Pacific leaders have just sent a loud and very clear message to whoever forms Government after this weekend’s Federal election – the climate crisis is “an unprecedented global catastrophe” and all countries must “take decisive and transformative action”.
Oxfam Australia Climate Change Adviser Dr Simon Bradshaw said a statement released by Pacific leaders today urged all countries to do more to confront the climate crisis – and this included Australia.
The statement was released following the leaders meeting with United Nations Secretary General Antonio Guterres in Suva, who is in the Pacific to build momentum ahead of the UN Climate Summit in September.
“Climate damage is a matter of survival for many Pacific peoples,” Dr Bradshaw said. “Already, entire communities are being forced from their ancestral homes by rising seas and more powerful storms.
“Right now, Australia’s woeful lack of commitment to climate action is risking the lives, security and wellbeing of people throughout the Pacific, just as it’s taking a heavy toll on Australians.”
Australia is both among the highest per capita emitters of climate pollution in the world and the world’s largest coal exporter.
“The annual emissions flowing from the proposed Adani mine alone would be greater than the annual emissions from all other Pacific countries combined,” Dr Bradshaw said.
“Neither major parties have the policies to ensure Australia plays its part in limiting warming to 1.5°C – the long-term goal of the Paris Agreement. This demands no new coal and, for a wealthy country like Australia, achieving zero emissions well before mid-century.”
Last October, the Intergovernmental Panel on Climate Change laid out the catastrophic consequences of a temperature rise beyond 1.5°C, and concluded that the world as a whole has around a decade to roughly halve global climate pollution for a chance of keeping to this goal.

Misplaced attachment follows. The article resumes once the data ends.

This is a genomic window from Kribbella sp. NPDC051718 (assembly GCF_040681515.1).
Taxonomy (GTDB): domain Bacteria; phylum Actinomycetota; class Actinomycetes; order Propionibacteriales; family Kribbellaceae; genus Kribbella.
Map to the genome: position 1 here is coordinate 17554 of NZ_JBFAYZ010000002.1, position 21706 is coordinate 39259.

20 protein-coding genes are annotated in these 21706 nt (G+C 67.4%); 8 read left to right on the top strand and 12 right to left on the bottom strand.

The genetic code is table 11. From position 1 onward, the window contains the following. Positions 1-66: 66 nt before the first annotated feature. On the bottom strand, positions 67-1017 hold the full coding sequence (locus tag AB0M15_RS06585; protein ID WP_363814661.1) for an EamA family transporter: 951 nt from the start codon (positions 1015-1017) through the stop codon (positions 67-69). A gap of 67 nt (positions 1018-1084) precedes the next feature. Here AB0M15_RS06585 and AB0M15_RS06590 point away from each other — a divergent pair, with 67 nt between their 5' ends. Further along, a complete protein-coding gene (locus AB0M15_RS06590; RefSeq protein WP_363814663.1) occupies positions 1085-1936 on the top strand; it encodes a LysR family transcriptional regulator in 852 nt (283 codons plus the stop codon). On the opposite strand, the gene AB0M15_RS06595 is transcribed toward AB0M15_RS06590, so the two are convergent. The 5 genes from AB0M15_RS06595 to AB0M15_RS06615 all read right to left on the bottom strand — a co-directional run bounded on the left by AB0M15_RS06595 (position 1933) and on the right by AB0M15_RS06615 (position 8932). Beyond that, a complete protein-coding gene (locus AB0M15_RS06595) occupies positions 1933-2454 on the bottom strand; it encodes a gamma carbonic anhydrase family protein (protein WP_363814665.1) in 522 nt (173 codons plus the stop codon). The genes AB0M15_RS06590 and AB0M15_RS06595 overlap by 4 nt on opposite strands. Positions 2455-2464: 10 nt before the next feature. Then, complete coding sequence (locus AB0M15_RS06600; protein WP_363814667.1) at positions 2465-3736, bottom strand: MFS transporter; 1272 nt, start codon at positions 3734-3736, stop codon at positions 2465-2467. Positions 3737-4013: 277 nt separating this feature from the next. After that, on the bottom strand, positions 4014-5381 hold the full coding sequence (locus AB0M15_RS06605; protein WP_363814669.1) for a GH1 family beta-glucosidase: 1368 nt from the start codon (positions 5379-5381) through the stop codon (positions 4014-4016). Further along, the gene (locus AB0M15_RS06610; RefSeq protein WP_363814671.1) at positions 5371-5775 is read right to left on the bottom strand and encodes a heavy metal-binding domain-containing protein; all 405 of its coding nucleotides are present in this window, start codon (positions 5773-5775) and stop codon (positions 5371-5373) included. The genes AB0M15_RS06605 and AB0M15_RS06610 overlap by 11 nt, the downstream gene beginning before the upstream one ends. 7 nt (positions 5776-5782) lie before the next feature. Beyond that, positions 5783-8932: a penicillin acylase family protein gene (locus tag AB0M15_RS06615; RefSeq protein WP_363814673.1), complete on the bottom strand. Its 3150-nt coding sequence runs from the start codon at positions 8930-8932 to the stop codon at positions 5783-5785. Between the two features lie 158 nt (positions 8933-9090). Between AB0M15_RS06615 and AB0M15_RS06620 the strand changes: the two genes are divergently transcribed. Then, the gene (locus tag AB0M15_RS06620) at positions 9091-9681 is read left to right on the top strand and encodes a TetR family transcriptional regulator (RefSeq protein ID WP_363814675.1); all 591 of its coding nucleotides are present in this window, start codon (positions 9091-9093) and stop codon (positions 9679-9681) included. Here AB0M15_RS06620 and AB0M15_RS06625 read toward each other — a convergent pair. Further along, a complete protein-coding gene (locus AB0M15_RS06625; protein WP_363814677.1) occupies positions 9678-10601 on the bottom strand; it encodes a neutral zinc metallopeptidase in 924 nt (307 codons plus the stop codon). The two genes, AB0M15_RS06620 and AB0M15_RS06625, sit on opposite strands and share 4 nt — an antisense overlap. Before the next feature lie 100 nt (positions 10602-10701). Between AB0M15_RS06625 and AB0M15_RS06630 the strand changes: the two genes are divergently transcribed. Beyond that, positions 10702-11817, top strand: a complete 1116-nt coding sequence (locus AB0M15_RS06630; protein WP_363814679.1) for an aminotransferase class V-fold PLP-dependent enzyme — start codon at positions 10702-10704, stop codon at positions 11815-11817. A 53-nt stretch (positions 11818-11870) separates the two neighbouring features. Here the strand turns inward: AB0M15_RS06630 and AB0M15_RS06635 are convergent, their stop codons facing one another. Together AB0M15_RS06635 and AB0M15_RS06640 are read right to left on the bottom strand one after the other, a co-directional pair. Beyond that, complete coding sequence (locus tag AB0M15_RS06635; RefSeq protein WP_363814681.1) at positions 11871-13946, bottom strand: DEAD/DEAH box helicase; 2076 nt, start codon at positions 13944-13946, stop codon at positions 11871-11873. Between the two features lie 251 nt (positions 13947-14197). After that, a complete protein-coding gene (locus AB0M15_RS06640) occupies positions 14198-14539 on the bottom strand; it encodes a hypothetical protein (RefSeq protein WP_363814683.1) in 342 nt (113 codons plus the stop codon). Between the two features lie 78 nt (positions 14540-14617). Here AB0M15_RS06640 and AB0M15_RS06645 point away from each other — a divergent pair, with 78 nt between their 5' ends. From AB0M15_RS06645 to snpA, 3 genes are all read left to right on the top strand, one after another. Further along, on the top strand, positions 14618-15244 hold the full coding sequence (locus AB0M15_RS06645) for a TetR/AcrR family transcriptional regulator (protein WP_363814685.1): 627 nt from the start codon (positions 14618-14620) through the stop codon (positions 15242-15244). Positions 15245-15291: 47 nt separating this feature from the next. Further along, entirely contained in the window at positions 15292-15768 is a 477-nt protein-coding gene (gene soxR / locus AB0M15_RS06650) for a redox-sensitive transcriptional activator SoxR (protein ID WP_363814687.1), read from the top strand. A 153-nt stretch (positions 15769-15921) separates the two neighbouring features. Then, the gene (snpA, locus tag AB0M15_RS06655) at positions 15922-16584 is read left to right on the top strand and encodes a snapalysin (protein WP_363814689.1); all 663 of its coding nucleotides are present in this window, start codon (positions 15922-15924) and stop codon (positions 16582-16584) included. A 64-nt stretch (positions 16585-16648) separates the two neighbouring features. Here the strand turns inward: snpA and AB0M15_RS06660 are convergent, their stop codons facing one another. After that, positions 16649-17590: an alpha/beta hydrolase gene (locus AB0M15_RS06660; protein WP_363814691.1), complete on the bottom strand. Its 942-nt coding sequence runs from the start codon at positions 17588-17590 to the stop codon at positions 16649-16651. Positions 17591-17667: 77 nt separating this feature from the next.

The UN Secretary General is urging all countries to come to the UN Climate Summit in September with new and concrete plans to strengthen their existing commitments to the Paris Agreement.
Dr Bradshaw said the Pacific leaders’ statement continued many years of strident advocacy by the region – the ‘Blue Pacific’ – to catalyse stronger international action and hold big polluters like Australia to account.
“Pacific Island countries have contributed almost nothing to the causes of the climate crisis, but remain determined to lead by example through shifting to renewable energy, building the resilience of their communities, and being at the forefront of international negotiations,” he said. “The poorest and most vulnerable communities around the world are being hit first and hardest by climate change.”
Dr Bradshaw said years of Australian Government recklessness on climate change had harmed its relationship with the Pacific region.
“Make no mistake, the actions during this next term of government will impact profoundly on the lives and prospects of Pacific communities far into the future,” Dr Bradshaw said. “If we’re to remain a trusted member of the Pacific family – we need to step up to stop climate damage.”
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